Are you sitting comfortably? Then we shall seize this chance to delightedly announce that Austentatious will very soon be coming to a radio near you! If your proximate receiver is switched to BBC Radio 4 at some as yet TBC point in June. Which of course it should be.
Yes, lovely Auntie Beeb has commissioned us to perform Austentatious on the wireless in recognition of the upcoming bicentenary of dear Jane’s death (18th July 1817, fact fans). We are over the moon about it (the commission, not the death), especially since it will be the first long-form improvised format the BBC have ordered since our good friends The Showstoppers had their own radio run in 2011.
The show will be recorded at the Drill Hall on May 5th, in front of a live audience (which as established alas rules out Jane herself), and will then be polished up and ready for transmission in the summer.
Thrilling as that is, it constitutes just part of what is shaping up to be a very, very busy summer for the group.
In August, we return to our spiritual home of Edinburgh for our 6th(!) Fringe in a row, where we will once again be donning our pelerines and pelisses to take to the stage in that divine supine bovine – the Udderbelly!
Before that, we’ve a smattering of performances across the land, including an appearance at the Cornbury Music Festival alongside our musical heroes Right Said Fred (we fully expect a rendition of ‘I’m Too Sexy For My Chemisette’ played on the harpsichord), and at the Wimpole History Festival, alongside our favourite subject at school: History.
What’s more, we’re somehow finding the time for not one, but two European jaunts to France and Germany. Sacre Bleu! Something in German!
And to top it all off there may well be another very special announcement being made very, very soon. Watch this space, dear readers…
If Pride & Prejudice taught us anything it is that one should not leap to rash conclusions based on a one-sided account. So it is convenient indeed that this week has seen Austentatious approached from two very different perspectives.
First up The Times, who tackle the irrepressible rise of UK improv in an article marking the upcoming launch of the Bristol Improv Theatre, the first venue in the country established to showcase solely unpremeditated dramatic delights.
Our very own Ms Cariad Lloyd articulates the unique dynamic that makes the group tick in this extract from the article:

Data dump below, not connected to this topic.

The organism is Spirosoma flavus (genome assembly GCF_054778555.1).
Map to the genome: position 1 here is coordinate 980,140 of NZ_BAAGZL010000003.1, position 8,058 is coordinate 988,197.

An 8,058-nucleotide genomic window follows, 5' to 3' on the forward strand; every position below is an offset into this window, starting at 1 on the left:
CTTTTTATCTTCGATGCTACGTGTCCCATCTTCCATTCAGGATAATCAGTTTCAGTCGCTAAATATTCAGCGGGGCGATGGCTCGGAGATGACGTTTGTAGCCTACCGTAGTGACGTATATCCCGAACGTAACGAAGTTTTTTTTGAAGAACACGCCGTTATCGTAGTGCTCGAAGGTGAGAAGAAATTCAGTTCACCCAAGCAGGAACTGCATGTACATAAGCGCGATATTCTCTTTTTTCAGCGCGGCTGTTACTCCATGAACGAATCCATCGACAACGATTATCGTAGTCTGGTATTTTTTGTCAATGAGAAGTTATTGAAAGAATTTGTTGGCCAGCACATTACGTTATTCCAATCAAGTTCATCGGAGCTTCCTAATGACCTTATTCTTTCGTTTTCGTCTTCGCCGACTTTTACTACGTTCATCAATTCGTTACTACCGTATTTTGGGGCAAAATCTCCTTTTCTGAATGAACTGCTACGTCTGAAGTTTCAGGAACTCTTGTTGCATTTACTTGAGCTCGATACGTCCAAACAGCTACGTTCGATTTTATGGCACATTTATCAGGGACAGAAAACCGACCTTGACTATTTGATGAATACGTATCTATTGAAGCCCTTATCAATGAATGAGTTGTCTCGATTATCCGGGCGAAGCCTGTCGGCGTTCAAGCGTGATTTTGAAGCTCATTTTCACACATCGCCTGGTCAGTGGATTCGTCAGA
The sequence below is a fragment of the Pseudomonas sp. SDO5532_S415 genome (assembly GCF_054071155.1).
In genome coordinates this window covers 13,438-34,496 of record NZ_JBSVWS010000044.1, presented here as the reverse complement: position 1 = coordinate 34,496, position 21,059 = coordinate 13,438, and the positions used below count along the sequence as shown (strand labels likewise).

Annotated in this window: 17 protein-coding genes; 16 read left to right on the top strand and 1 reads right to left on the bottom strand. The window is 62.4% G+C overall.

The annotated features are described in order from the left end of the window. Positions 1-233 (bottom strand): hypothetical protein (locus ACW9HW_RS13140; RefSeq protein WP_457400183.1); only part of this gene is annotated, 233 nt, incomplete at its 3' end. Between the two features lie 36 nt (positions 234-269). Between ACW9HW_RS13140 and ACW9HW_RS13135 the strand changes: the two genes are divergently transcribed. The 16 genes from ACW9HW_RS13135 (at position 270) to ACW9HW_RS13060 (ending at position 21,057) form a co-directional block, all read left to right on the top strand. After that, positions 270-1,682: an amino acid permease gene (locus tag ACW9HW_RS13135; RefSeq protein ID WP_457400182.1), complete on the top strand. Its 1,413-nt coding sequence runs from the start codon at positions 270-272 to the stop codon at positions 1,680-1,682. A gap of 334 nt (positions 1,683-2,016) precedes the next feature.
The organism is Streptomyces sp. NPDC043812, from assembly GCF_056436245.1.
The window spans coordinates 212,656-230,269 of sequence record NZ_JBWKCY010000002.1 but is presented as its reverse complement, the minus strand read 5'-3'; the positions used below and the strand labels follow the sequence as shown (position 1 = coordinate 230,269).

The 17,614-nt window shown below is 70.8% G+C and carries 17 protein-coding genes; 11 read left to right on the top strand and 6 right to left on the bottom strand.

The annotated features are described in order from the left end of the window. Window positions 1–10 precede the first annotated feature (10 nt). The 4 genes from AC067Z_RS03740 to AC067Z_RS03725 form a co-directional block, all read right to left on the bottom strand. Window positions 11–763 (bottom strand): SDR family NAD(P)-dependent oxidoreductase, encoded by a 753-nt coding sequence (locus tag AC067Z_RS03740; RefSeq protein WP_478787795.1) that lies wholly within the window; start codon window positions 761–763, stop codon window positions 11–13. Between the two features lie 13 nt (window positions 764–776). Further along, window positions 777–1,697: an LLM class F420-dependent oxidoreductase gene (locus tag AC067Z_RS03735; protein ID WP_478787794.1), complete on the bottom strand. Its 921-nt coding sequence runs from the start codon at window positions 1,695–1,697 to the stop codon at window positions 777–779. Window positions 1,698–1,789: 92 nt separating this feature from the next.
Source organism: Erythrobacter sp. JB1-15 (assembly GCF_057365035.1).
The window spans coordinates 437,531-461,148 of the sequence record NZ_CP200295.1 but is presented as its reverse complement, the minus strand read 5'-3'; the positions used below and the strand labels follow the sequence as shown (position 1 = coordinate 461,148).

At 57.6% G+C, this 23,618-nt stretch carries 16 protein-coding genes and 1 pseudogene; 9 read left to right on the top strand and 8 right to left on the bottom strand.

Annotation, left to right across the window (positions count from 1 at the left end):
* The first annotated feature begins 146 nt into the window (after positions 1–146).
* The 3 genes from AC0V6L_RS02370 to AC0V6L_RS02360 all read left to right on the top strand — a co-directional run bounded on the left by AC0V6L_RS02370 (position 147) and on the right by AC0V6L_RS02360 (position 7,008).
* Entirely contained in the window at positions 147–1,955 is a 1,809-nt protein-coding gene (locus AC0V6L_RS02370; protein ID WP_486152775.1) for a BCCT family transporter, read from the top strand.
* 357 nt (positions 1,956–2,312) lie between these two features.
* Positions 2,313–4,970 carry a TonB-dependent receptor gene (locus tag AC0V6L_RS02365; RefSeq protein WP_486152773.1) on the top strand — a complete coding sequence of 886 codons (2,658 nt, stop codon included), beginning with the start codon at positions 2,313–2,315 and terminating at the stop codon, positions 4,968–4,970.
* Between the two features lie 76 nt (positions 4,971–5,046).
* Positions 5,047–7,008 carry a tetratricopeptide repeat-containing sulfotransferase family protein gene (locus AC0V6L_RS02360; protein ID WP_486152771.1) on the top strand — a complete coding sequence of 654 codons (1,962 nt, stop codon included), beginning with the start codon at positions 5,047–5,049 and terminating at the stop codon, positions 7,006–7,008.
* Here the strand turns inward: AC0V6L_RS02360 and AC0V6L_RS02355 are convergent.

“Improvising doesn’t feel like work to me. It’s a cliché, I know, but it feels like coming home.” And when it clicks, she says, it’s like nothing else. “I haven’t done many drugs, barely any, but I’d imagine . . . you are all reaching a high together, you are all on stage and thinking the same thing. It’s what you look for in any relationship, isn’t it?”
If that’s one explanation of our unique appeal, quite another is offered up in a brand new book, Marina Cano’s Jane Austen & Performance.
It is flattering indeed to be considered “a good closing example of the eminently performative and theatrical force behind Austen’s stories”, although we do fear the impact of the literary-Inception triggered by our show about Austen being analysed in the same manner as our source material.
Still, we look forward to putting the following pull-quote on our Edinburgh posters:
Through their flawed imitation of Austenian tropes and stories, Austentatious exposes the imitative nature of the Austen phenomenon: the actors frequently quote the screen adaptations—in their frequent inclusion of a final kiss and their use of the soundtrack of Langton’s BBC miniseries in their promotional video. Paraphrasing Butler, Austentatious’s parodic recitation of Austen reveals that performance is to source text not as copy is to original, but rather as copy is to copy.
So is improvising Austen akin to a collective narcotic buzz, or a perspicacious exposition of “the imitative nature of the Austen phenomenon”? We expect it’s a bit of both.
Now before we get cold turkey, we’re off to Caterham tonight, for another hit of purest Jane.
“With such an husband, her misery was considered certain.“
AUSTEN PREDICTS MELANIA TRUMP BY A MERE 200 YEARS IN PRIDE & PREJUDICE…
The Troupe As A Whole spent a joyous Christmas devoting themselves to the serious businesses of carousing, making merry, and teasing their family members. We are pleased to report that the season was a profitable one: Ms Cooke-Hodgson received a new set of amusingly shaped novelty spatulas from her uncle, and Mr Murray a gift subscription to Tinder (meaning he will have a parcel of firewood delivered to his home each month). As a group, Austentatious are looking forward to returning to the London stage – January’s show was a roaring success, and there are tickets on sale now for February – and are currently finalising their plans for an exciting new mystery venture, which they hope to announce before long!
Mr. Dickson has announced his New Year’s Resolution, which is to find a woman with more than fifteen thousand a year and marry her. The rest of the group has told him that there cannot be more than five women in the country with such incomes, but he has insisted that ‘Any woman should consider herself lucky to receive a dose of Dickson’s Old Peculiar’. We have insisted we do not know what he is talking about.
Mr. Roberts, for his part, insists that his New Year’s Resolution is to be gentle and kind to all those around him, and to obey the Fifteen Moral Scruples laid out in the works of Saint Ethelberg. This is despite the fact that Miss Bagshawe, the butcher’s daughter, swears blind she saw him making very hurtful comments to Palanquin, the milliner’s dog, and stealing an apple pie from the open window of the impoverished widow Miss Anstruther. He denied it, but his fireplace is full of pastry crumbs.